Thanksgiving is probably not the most Steampunk of holidays. Halloween, sure, it’s come-as-you-aren’t night. Christmas? Yeah, maybe if we imagine a steam-powered sleigh with reindeer automata pulling it. Valentine’s Day? Absolutely, given Steampunk’s high quotient of romance mixed in with the technology. But Thanksgiving? Not so much.

Okay, but if the world had wandered down a different happentrack, if steam-powered technowizardry had come to pass in the late 19th century as we like to imagine, what might people be eating as they gave thanks?

Well, Vintage Homemaking posted what they call Victorian Thanksgiving Menus, albeit from a 1921 cookbook, so slightly post-Victorian. In addition to turkey, we find oysters, flounder, venison, chicken, and halibut.

Ephemeral New York has posted a Thanksgiving menu from 1899. This one features an astonishing array of things that could be considered main courses long before getting to the turkey. After the salmon, lobster, ham, prime rib, and “roast quail on toast”, I’m not sure how people would have had room for what’s become the traditional bird.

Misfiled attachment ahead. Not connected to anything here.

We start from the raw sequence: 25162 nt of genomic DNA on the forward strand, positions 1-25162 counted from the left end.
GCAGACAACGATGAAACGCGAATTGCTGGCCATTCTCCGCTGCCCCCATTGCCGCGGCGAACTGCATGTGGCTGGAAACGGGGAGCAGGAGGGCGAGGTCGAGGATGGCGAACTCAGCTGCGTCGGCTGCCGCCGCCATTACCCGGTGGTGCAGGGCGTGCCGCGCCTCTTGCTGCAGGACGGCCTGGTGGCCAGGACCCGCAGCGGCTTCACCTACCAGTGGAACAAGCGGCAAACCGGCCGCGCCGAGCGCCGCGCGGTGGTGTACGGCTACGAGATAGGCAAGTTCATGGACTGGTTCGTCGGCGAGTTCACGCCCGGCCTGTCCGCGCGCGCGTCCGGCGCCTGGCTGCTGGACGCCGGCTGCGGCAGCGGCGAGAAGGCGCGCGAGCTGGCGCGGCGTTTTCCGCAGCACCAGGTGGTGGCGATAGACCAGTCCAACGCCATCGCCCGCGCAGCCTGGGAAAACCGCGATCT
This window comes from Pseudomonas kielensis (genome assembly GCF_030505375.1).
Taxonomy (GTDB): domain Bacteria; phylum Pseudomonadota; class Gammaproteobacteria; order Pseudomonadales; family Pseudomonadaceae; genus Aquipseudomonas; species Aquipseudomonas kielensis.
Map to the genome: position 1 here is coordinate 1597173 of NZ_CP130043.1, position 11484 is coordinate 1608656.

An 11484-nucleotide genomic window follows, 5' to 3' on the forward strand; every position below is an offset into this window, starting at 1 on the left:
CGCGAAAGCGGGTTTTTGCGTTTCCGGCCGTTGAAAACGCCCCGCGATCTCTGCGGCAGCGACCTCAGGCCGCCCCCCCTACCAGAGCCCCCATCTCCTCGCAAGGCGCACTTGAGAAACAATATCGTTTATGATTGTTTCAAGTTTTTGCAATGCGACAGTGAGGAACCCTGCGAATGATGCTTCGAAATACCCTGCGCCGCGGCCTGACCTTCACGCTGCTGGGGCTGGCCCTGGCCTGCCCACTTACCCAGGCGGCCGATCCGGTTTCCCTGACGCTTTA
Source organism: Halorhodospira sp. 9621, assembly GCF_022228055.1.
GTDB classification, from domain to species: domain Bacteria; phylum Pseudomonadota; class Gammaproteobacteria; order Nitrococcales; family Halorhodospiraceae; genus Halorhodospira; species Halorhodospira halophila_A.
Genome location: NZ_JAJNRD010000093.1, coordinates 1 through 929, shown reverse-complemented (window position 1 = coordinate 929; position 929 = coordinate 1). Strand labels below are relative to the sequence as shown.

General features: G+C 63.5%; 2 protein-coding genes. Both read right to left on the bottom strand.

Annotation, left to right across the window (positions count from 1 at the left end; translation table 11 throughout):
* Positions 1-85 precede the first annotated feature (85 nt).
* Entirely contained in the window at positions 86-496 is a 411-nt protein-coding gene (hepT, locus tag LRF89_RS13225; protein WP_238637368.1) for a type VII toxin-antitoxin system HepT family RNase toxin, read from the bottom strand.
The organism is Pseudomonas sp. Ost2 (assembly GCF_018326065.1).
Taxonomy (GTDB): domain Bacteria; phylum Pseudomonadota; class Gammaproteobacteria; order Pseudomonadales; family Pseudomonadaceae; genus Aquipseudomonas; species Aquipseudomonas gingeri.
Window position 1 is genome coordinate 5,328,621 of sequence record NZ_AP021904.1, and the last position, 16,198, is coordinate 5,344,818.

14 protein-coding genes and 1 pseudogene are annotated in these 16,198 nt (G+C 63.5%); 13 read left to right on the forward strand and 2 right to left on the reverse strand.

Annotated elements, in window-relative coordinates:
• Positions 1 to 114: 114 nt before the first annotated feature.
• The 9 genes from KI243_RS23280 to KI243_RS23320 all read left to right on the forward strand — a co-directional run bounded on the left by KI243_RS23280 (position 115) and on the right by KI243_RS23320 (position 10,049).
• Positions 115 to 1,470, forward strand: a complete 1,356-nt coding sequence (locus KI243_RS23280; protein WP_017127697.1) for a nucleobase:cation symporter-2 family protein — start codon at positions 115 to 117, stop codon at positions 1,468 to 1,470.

The suitably focused Pilgrim Hall Museum has a nice article covering the history of Thanksgiving menus since the 1870s, looking more at menus as art then dealing with the foods themselves.

And we would be remiss if we didn’t mention that our friends over at posted a Victorian Thankgiving menu a couple of years ago.

For our own part, Mrs. Steampunk.com has dug up a nineteenth century recipe for pumpkin pie, flavored not with allspice or nutmeg, but with molasses. It is not yet clear if she intends to make it, but I wouldn’t be surprised.

If you are planning on integrating any Victorian or Steampunk elements into your Thanksgiving this year, please let us know all about it.